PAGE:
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Setting up a wildlife garden

Plants for butterflies

Plants for bees

Plants for hummingbirds

Plants for birds

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Coreopsis sp.
golden gain coreopsis

Zone: 4 to 9

Soil: Sand to loam

Light: Full sun to part sun

Bloom colour: Yellow and pink

Bloom period: The whole summer

Height: Usually 15 inches but up to 10 ft.

Moisture: Dry to medium

Attracts: A variety of small bees, bumblebees and syrphid flies. It also attracts butterflies.

Notes: If you have dry sandy soil and lots of sunshine, then Coreopsis is an excellent plant. Threadleaf Coreopsis is a low maintenance plant that flowers all summer if deadheaded. It grows to about 15 inches high and forms a spreading clump that will eventually fill in the space that has been allocated to it.

If you want, a taller coreopsis with more prominent flowers then plant Coreopsis grandiflora or Coreopsis lanceolata. Coreopsis lanceolata, a native of Ontario, is one of those plants that has a happy-go-lucky look to it. It flowers for a long time and is appealing when mixed with other plants.

Tall coreopsis (Coreopsis tripteris) grows over 8 ft. high. With its thick spray of flowers and its bamboo-like leaves, it can provide a fabulous backdrop to show off other perennials in August and September. It is far more impressive when planted in groups and it is the best species of Coreopsis to attract wildlife. It draws both butterflies and a wide variety of bees. The hollow stems can also be used to make bee houses. In part sun, it will definitely need support, which may be aided byplacing other quite tall plants in front of it. Choose a companion plant that flowers at the same time for best effect. In the photograph shown here, it has been planted behind Joe-Pye Weed. Great Blue Lobelia would be another good choice.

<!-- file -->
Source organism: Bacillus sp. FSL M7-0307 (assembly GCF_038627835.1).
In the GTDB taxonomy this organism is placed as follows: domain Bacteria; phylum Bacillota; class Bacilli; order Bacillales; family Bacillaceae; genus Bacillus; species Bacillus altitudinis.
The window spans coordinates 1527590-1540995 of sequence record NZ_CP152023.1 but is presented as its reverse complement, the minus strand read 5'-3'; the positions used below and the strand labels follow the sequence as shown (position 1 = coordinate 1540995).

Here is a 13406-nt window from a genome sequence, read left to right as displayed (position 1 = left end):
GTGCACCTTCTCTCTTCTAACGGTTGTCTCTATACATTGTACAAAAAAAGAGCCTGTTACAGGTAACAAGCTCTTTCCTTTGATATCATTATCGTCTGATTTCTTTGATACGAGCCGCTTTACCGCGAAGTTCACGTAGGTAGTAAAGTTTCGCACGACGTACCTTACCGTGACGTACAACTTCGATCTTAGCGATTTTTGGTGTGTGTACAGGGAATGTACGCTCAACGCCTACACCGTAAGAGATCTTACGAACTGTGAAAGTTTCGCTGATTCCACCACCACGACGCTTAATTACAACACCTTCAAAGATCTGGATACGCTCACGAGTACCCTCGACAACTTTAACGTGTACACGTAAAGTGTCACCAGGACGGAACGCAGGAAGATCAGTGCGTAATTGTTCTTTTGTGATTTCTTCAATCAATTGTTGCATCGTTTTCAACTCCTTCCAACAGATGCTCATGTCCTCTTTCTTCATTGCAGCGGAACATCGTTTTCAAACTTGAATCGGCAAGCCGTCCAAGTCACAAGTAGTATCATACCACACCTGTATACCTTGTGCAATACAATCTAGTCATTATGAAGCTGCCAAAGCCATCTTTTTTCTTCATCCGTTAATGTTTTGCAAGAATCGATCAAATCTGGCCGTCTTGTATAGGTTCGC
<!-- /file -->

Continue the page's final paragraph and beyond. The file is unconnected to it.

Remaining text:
Coreopsis lanceolata and Coreopsis tripteris are both native to Ontario. The other species mentioned are native to other parts of N. America. The former is a plant suitable for the middle of the border in regions with dry sandy soil while the latter prefers mesic soil conditions and is suitable for the back of the border.

The pink varieties of this genus come from Coreopsis rosea which requires more water than other species. In Canada, this plant is only native to Nova Scotia.

There is an annual species called Coreopsis tinctoria or Plains Coreopsis, which has small red flowers with a yellow border. It grows to about two or three feet and tends to attract syrphid flies. To give it more support, it can be planted amongst other plants. Monarda punctata is a good choice for a companion plant since they do well in slightly dry sandy soils. Coreopsis tinctoria will reseed itself each year.

Coreopsis with Melissodes

Some species of Melissodes have a close relationship with Coreopsis.

Coreopsis verticillata
Coreopsis  lanceolata
Coreopsis lanceolata
Coreopsis trypteris
Coreopsis tripteris with Joe-Pye weed in the foreground.
Coreopis trypteris with syrphid fly

Coreopsis tripteris with Eristalis transversa

Coreopsis rosea
Coreopsis rosea
Annual coreopsis
Coreopsis tinctoria with Toxomerus germinatus